Rare genetic mutation leaves people at higher risk for multiple cancers

Rare inherited mutations in the body’s master regulator of the DNA repair system—the TP53 gene—can leave people at a higher risk of developing multiple types of cancer over the course of their lives. Now, for the first time, a team led by researchers in the Basser Center for BRCA at the Abramson Cancer Center details the potential implications of a lower risk TP53 mutation, including an association with a specific type of Li-Fraumeni syndrome (LFS), an inherited predisposition to a wide range of cancers. The findings raise questions about how to appropriately screen patients for this mutation and whether the standard process of full-body scans for LFS patients should be modified for this group, since their risk profile is different than those with classic LFS. The researchers published their findings in Cancer Research, a journal of the American Association for Cancer Research.

illustration of a microscopic gene and the isolated protein with the mutation.

Mutations in the TP53 gene are the most commonly acquired mutations in cancer. The p53 protein, made by the TP53 gene, normally acts as the supervisor in the cell as the body tries to repair damaged DNA. Different mutations can determine how well or how poorly that supervisor is able to direct the response. The more defective the mutation, the greater the risk. When TP53 mutations are inherited, they cause LFS, a disease that leaves people with a 90 percent chance of developing cancer in their lifetime. There are currently no therapies that target the p53 pathway.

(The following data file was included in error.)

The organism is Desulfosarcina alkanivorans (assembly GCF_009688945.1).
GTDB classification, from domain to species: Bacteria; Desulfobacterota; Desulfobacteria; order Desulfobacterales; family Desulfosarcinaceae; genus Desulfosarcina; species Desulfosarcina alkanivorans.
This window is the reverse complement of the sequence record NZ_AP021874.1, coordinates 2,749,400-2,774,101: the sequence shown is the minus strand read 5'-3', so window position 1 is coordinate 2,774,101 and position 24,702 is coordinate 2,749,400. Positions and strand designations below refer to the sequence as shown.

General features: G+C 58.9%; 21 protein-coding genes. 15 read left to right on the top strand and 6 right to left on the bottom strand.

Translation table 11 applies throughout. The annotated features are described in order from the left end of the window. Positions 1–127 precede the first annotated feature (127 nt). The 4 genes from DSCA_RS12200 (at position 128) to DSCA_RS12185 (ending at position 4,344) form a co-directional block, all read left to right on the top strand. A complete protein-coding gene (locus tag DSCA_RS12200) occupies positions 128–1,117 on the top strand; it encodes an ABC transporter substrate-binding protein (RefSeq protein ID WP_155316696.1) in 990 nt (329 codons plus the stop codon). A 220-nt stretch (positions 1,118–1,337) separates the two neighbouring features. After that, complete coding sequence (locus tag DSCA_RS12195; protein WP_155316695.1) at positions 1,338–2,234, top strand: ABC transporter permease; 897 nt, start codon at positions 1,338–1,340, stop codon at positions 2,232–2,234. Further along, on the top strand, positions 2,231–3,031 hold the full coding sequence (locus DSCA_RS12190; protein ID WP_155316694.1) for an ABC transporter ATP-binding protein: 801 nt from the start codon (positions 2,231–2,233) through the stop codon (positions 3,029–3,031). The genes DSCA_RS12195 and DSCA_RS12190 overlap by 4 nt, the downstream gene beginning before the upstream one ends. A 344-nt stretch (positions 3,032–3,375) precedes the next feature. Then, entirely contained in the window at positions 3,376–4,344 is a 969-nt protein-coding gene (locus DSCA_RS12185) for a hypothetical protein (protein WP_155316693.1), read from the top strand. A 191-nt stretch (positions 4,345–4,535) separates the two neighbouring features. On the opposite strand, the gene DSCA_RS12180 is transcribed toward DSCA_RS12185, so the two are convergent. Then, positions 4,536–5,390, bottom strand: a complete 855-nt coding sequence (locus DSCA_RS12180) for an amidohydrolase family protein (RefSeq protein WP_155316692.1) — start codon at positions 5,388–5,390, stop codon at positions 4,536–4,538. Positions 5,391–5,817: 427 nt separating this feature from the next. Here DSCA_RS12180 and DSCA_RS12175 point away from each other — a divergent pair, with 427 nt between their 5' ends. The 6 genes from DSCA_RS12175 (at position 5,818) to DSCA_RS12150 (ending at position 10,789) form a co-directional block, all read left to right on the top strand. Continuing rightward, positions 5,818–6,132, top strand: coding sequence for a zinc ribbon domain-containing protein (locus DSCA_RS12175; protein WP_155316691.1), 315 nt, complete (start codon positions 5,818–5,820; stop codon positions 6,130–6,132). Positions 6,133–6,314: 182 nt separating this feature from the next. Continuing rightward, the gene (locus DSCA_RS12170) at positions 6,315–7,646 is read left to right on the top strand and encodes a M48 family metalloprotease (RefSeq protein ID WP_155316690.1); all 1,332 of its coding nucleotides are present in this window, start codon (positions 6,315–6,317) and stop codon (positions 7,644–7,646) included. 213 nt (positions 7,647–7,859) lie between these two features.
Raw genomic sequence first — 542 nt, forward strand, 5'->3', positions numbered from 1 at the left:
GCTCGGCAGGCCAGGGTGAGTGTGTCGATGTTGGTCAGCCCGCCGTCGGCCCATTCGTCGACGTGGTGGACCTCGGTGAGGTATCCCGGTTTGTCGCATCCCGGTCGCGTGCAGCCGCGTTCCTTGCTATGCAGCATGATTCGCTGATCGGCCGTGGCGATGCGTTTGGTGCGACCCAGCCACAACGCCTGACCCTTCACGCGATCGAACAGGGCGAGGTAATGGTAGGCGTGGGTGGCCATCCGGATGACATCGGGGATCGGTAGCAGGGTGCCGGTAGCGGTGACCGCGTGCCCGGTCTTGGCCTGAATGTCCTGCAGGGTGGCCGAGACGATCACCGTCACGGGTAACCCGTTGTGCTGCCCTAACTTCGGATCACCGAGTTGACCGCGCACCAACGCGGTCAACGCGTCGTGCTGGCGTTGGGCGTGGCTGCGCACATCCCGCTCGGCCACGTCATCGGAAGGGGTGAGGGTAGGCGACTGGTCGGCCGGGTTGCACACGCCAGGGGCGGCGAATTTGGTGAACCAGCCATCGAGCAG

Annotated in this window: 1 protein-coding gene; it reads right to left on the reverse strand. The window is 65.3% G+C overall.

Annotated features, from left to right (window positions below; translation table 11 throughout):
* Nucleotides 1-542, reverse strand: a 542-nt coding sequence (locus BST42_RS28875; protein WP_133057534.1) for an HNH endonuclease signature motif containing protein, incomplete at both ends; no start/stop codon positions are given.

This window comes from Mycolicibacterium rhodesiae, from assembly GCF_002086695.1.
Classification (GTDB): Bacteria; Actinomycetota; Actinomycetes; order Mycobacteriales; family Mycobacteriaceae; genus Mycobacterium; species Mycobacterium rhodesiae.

Researchers determined that there is an inherited set of genetic material shared among people who have this mutation, suggesting it’s what’s called a founder mutation—a mutation that tracks within one ethnicity. In this case, that ethnicity is the Ashkenazi Jewish population.

“Due to the wide variety of disease types associated with inherited TP53 mutations and the early age of cancer diagnoses, cancer screening is exceptionally aggressive. However, we do not yet know if all mutations require the same high level of screening,” says the study’s senior author Kara N. Maxwell, an assistant professor of hematology-oncology and Genetics in the Perelman School of Medicine and a member of the Abramson Cancer Center and the Basser Center for BRCA. “It is therefore critical to study the specifics of individual TP53 mutations so we can understand how best to screen people who carry lower risk mutations.”

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